Royal Mail sale undermined as letters arm slumps to loss

The challenges facing potential buyers of Royal Mail were laid bare yesterday when the state-owned postal operator revealed that its letters and parcels and international business had fallen to a £120m loss over the year to April from a £20m profit a year ago.

The weakness was pinned on falling volumes in the letters arm, which has been hit by the rise of texts and emails. The Parcelforce business, on the other hand, "had an exceptional year" – but the upbeat result came as it emerged that David Smith, Royal Mail's chief customer officer who was previously managing director of Parcelforce, and Robert Peto, the finance director of Parcelforce, had been poached by Rentokil Initial to turn around its City Link parcels arm.

Royal Mail's chief executive, Moya Greene, said the group's profit margin had fallen from 1.9 per cent to 0.4 per cent. "It is slim compared to other postal operators and not enough to re-invest in our business," she added.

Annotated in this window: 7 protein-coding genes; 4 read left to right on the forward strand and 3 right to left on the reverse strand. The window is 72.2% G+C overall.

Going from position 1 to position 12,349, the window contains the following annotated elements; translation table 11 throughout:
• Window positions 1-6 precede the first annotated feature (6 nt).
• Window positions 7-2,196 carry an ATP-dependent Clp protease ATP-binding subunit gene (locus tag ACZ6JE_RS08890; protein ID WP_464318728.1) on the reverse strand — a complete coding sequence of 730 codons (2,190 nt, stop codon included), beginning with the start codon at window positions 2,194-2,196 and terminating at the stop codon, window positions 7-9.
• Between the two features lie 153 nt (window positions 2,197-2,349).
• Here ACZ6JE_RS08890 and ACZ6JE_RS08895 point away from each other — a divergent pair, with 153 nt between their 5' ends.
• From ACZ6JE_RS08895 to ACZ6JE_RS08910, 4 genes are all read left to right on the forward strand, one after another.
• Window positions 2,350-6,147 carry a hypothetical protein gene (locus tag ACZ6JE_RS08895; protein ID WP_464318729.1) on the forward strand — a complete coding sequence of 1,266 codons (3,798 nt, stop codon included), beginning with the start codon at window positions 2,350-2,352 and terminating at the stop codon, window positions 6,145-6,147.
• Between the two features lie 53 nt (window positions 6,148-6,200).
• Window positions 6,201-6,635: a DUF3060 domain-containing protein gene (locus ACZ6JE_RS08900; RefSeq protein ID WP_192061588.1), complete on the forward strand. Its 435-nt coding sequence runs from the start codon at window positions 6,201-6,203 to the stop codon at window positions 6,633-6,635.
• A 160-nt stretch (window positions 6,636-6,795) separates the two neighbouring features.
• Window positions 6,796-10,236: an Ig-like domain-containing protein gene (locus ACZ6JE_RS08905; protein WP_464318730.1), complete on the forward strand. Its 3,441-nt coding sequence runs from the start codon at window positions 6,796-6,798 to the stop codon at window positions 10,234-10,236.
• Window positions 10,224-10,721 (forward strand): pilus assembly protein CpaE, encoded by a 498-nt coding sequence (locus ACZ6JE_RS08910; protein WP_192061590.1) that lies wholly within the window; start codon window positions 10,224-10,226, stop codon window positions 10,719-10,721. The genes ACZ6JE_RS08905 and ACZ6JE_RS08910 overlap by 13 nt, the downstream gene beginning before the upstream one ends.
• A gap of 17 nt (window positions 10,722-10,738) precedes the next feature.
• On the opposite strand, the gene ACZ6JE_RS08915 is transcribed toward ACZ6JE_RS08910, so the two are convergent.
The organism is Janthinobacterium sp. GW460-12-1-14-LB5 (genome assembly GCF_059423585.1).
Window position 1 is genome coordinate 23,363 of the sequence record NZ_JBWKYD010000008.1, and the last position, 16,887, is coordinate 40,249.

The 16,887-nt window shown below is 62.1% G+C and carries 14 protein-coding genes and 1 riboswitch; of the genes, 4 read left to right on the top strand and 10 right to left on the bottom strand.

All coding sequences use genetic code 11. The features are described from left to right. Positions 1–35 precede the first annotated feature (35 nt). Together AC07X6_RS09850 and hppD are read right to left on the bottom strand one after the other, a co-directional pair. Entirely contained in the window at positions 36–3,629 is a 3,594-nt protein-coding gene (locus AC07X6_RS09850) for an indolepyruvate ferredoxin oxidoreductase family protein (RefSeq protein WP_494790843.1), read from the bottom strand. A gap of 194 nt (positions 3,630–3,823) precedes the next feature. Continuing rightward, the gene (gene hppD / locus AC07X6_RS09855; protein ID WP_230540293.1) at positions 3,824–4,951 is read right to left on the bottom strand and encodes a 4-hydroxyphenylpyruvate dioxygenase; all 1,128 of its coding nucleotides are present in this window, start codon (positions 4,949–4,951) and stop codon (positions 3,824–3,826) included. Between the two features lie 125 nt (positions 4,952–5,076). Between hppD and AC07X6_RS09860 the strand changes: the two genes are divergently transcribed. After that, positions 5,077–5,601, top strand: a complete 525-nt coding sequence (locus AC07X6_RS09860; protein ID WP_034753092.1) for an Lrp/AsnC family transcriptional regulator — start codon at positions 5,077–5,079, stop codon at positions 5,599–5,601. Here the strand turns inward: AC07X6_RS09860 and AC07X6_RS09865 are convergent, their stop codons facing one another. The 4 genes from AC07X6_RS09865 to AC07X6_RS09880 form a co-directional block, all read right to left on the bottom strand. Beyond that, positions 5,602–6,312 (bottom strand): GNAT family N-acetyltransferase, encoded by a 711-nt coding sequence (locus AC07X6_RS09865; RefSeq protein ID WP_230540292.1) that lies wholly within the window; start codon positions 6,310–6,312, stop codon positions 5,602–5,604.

Overall, group revenues declined to £9.2bn from £9.3bn the year before, mainly because of a 4 per cent fall in core mail volumes. Profits at the Post Office fell from £33m to £31m. At the same time, Royal Mail's operating costs eased from £9bn to £8.9bn as the group axed jobs and cut other costs. Over the year, 5,500 people left, taking the total job cuts since 2002 to about 45,000.

Ms Greene yesterday signalled further cuts. "We need to reduce our costs faster than the decline in revenues from our core letters business," she said. "The pace of change in our mail centres will continue. We expect that around half of the mail centres could close by 2016/17."

The results come as the Government steps up efforts to privatise the group, with Parliament recently clearing the Postal Services Act. However, a sale cannot take place before the European Commission approves state aid, which is unlikely before next spring.

The results also revealed that Ms Greene earned £637,000 in the nine months after joining Royal Mail last July, including a £142,000 bonus and £145,000 for relocating from Canada. Her predecessor, Adam Crozier, pocketed £2.4m in the year to 31 March 2010.

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